More puddlers and species that can be found at Chiang Dao

Coming back to our little car park in Chiang Dao, we can imagine the immense catchment areas that butterflies thrive amidst the many national parks in Thailand - thousands of sq km, of which many are largely inaccessible by modern land transport. The number of species found at this car park varies at different times of the year, and we have visited the location during the early butterfly season in Apr/May and also the start of the cooler dry season in Sep/Oct.

Butterfly species flying around the car park area are mainly the puddlers. They feed on the moisture and minerals from the damp earth in large numbers, and it is often difficult to isolate a single butterfly to photograph when there are hundreds more individuals jostling to feed at their favourite spots.

A squadron of Green Dragontails (Lamproptera meges) puddling at the Chiang Dao car park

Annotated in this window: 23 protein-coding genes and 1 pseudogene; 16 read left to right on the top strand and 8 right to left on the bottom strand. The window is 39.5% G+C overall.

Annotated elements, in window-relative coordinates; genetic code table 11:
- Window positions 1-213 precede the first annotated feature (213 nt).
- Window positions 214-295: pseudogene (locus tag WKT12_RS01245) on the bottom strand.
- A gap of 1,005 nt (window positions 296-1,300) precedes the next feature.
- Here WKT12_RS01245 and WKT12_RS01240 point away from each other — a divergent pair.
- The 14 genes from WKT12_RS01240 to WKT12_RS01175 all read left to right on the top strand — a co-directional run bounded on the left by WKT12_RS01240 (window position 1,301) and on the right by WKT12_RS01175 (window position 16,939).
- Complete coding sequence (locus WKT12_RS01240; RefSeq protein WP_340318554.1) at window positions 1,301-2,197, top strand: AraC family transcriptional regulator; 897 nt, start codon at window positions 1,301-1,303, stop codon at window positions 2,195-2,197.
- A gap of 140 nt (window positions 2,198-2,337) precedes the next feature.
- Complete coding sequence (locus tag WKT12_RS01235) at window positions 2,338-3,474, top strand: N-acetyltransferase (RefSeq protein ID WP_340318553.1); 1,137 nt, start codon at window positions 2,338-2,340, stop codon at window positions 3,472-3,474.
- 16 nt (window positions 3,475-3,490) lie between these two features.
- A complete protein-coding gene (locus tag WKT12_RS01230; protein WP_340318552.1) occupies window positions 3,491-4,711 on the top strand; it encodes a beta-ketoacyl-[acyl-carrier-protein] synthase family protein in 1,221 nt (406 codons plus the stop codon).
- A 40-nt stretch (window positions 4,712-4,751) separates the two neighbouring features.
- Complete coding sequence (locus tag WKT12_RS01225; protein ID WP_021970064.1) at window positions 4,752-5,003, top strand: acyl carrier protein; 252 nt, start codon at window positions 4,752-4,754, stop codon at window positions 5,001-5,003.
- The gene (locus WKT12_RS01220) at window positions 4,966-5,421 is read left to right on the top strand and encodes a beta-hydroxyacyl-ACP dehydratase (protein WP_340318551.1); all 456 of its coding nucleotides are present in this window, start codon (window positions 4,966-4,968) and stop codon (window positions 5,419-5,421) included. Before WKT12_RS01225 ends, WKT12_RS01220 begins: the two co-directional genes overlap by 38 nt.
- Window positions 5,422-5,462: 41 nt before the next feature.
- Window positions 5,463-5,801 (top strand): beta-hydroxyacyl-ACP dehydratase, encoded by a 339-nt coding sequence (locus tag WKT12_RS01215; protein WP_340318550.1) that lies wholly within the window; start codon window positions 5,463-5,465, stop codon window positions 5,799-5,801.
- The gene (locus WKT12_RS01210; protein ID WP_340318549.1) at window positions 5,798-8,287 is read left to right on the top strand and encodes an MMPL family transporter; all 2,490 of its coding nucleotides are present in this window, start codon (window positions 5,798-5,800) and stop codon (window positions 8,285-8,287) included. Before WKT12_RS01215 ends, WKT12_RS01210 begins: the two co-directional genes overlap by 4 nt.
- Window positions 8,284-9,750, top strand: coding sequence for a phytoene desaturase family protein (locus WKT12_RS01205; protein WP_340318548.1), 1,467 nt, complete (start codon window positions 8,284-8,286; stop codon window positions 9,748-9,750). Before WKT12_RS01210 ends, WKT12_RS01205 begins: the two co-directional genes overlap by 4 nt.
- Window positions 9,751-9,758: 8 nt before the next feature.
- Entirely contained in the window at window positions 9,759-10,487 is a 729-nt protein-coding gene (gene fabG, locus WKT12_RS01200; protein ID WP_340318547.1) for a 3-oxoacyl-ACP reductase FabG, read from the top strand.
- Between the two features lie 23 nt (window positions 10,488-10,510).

This Oct in 2016, a small group of 4 of us spent 4 days at Chiang Dao, spending our time chasing the butterflies in that small car park area, and also taking a short drive up hill to visit some small tracks higher up towards Doi Chiang Dao. Although the weather was not the most cooperative like we experienced in the past occasions that we were there, the butterflies were relatively plentiful during the short periods of sunny weather.

Antonio Giudici, our friendly and knowledgeable butterfly guide in Thailand, posing with a cooperative Great Windmill (Atrophaneura dasarada barata)

Special thanks to our butterfly guide, Antonio, whom I must acknowledge as the most knowledgeable and accommodating guide, particularly for the English-speaking eco-tourist community. As an accomplished butterfly photographer himself, he has amassed more than 800 species of Thai butterflies, taken in the field. His knowledge of butterflies has deepened since I got to know him several years back, and he has begun the journey of setting up an online resource for butterflies of Thailand.